• bagand96bagand96 Forumite
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    So we might read between the lines that UKCAA have become concerned enough about Wet-Leasing from outside UK to UK to create new rules for it.

    Well you might read it that way. Or you might actually read the quote.... they have introduced it to "assist in the wet leasing in" and "provides UK AOC holders with greater flexibility"

    SmartLynx have operated in and out of the UK for years. With Thomas Cook and Monarch logos on the side of their aircraft as well as operating for others. If the CAA had any problem, those operators and easyJet would not be permitted to use them.
  • coffeehoundcoffeehound Forumite
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    I wonder how far in advance they have to inform of the identity of the carrier, or does the 'today's EasyJet service is operated by Smartlynx' public address announcement cover it?

    Yes the terminology is bizarrely.. organic :)

    On the question about boots on the ground, the 'Performance Based Oversight' does, as it sounds, represent a reduction in UKCAA headcount, according to the annual report. Similar to intelligence-based smart policing I suppose.
  • edited 19 March 2017 at 2:24PM
    agarnettagarnett
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    edited 19 March 2017 at 2:24PM
    Yes the terminology is bizarrely.. organic :)
    Yes I very much like your subtle take on it coffeehound.

    And as for notifying the passengers they've found themselves on a different plane, but not to worry because it's going the same way, I question if that's another one that ought to be right up front there in the booking engine as opposed to leaving it till they have a captive audience so to speak! Bit like fees and admin charges, but then again, perhaps not quite, perhaps more like charging to use the toilet ;)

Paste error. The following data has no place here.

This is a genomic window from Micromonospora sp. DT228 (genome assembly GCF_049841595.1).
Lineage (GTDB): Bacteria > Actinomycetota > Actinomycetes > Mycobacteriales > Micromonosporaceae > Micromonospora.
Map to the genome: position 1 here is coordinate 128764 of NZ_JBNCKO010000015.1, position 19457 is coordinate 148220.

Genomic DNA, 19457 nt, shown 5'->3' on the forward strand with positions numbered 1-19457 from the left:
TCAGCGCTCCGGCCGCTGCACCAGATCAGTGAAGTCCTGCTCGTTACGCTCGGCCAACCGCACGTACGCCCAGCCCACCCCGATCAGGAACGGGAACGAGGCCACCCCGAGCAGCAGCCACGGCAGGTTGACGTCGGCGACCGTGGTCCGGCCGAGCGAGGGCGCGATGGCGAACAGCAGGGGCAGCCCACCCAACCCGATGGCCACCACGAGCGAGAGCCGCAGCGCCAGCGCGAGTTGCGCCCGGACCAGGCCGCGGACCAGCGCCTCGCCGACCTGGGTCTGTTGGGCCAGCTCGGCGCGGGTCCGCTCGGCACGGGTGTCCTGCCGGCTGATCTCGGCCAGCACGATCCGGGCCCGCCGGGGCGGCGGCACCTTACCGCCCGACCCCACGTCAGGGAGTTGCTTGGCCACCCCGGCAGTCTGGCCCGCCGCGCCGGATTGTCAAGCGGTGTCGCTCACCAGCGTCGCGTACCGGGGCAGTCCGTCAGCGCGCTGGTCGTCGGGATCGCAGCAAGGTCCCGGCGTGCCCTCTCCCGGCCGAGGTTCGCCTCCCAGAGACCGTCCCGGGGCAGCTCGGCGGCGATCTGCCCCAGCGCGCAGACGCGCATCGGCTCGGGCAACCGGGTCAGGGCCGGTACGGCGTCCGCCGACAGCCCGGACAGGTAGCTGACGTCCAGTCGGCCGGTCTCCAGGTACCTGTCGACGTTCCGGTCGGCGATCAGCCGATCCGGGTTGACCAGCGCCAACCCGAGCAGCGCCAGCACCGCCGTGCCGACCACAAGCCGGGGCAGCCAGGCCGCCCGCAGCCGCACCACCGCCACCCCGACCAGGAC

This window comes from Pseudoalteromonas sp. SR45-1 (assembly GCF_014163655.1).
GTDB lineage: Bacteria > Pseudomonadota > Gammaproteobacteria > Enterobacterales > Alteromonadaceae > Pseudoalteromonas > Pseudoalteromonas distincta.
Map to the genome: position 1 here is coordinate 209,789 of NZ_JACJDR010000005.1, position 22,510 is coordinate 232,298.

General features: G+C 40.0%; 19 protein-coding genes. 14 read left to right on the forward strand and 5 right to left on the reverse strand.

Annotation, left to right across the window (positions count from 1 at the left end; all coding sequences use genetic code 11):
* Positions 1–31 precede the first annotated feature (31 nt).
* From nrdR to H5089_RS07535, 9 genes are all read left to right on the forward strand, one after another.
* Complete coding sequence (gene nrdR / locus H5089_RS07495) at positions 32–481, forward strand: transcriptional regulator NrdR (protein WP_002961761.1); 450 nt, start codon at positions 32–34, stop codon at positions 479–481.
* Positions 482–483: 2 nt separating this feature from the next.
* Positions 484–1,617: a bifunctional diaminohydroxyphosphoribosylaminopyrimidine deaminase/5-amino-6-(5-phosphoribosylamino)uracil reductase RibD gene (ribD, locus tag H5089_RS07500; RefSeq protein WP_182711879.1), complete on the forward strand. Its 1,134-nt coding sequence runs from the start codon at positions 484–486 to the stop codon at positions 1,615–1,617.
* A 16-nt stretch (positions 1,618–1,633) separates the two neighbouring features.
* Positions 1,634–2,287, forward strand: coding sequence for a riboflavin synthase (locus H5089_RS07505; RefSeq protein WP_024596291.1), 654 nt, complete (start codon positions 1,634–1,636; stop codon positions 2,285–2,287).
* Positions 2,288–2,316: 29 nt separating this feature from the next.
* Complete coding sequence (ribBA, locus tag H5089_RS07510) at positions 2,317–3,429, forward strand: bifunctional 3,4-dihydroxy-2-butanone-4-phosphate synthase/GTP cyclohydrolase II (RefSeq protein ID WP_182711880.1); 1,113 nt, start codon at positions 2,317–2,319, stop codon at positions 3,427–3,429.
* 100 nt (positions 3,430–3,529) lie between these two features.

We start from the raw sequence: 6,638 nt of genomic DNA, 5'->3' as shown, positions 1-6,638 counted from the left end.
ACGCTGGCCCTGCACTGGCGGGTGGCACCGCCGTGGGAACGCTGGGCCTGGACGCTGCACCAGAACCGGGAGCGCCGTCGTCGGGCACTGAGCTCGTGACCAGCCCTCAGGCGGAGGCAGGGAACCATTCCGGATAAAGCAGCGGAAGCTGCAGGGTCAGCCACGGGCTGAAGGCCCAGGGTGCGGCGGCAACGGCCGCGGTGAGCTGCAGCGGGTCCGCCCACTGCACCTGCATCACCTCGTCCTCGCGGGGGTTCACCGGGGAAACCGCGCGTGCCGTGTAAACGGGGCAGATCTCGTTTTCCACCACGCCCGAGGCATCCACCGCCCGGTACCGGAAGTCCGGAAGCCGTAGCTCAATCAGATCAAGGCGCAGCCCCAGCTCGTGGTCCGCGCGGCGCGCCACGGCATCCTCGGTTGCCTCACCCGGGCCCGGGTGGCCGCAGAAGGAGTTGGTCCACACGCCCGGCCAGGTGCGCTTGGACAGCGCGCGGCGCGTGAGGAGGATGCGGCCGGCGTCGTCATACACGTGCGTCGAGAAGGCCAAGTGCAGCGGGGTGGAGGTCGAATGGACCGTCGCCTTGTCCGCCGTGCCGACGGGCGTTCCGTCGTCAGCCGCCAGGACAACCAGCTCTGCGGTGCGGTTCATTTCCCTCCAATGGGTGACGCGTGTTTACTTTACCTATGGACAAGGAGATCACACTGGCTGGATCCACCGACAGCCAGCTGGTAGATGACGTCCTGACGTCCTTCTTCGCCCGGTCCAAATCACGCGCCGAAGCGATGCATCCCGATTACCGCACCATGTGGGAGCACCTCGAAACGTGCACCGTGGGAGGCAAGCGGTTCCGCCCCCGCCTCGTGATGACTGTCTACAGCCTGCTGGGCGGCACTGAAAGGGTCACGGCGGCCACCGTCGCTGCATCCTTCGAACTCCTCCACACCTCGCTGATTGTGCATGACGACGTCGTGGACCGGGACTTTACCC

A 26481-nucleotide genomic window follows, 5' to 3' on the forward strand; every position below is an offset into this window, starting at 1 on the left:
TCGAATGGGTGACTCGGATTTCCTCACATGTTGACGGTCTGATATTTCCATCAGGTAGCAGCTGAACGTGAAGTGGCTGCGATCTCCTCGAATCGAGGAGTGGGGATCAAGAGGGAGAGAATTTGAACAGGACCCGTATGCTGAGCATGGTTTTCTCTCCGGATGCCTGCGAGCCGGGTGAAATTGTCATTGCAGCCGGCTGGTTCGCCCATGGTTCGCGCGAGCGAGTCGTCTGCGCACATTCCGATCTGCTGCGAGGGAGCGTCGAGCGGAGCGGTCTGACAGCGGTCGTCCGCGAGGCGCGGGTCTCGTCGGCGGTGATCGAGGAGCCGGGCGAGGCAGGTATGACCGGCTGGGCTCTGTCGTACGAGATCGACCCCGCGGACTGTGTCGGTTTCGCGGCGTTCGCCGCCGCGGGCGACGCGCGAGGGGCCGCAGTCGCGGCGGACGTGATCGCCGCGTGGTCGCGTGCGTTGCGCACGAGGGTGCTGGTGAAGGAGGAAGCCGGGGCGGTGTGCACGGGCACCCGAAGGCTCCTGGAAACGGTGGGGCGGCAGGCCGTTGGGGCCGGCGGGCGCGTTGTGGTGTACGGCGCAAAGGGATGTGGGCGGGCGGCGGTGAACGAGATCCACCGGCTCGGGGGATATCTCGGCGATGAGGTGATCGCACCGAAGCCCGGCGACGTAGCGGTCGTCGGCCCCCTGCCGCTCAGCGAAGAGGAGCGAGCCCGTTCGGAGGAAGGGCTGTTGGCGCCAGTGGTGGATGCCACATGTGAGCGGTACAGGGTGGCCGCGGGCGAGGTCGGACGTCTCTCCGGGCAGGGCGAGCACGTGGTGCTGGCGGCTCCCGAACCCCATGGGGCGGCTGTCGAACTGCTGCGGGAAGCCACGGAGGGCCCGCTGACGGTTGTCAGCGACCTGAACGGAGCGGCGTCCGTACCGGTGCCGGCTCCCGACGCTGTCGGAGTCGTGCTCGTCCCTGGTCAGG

• edited 19 March 2017 at 4:11PM
    blindmanblindman Forumite
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    edited 19 March 2017 at 4:11PM
    bagand96 wrote: »
    Well you might read it that way. Or you might actually read the quote.... they have introduced it to "assist in the wet leasing in" and "provides UK AOC holders with greater flexibility"

    SmartLynx have operated in and out of the UK for years. With Thomas Cook and Monarch logos on the side of their aircraft as well as operating for others. If the CAA had any problem, those operators and easyJet would not be permitted to use them.

    And the pilots\cabin crew- who fly them -and their Unions would also be up in arms.
    As-unlike the persistent ranter\troll on here-they fly 2-3 times a DAY on wet leased equipment.

    I hope his TV is fixed soon in the Care Home and that the Nurses come round more often with the medication.
    As his
    pretty discerning Googler,

    habit shows he needs distraction.

    Never seen so much BS about a nothing article.
  • agarnettagarnett
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    I have a feeling blindman that you haven't a flippin' clue about trends in any regulated business let alone aviation.

    But it takes all sorts. Glad you had a good read. Sorry you didn't understand much of it well enough to make a sensible comment

    Yes it is true that your next flight is likely to get you where you want to go, but you'll never understand exactly how, will you? You are not alone. Lot's of people find it easier to deal with that way. Safe trip!
  • blindmanblindman Forumite
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    agarnett wrote: »
    I have a feeling blindman that you haven't a flippin' clue about trends in any regulated business let alone aviation.

    You have a feeling?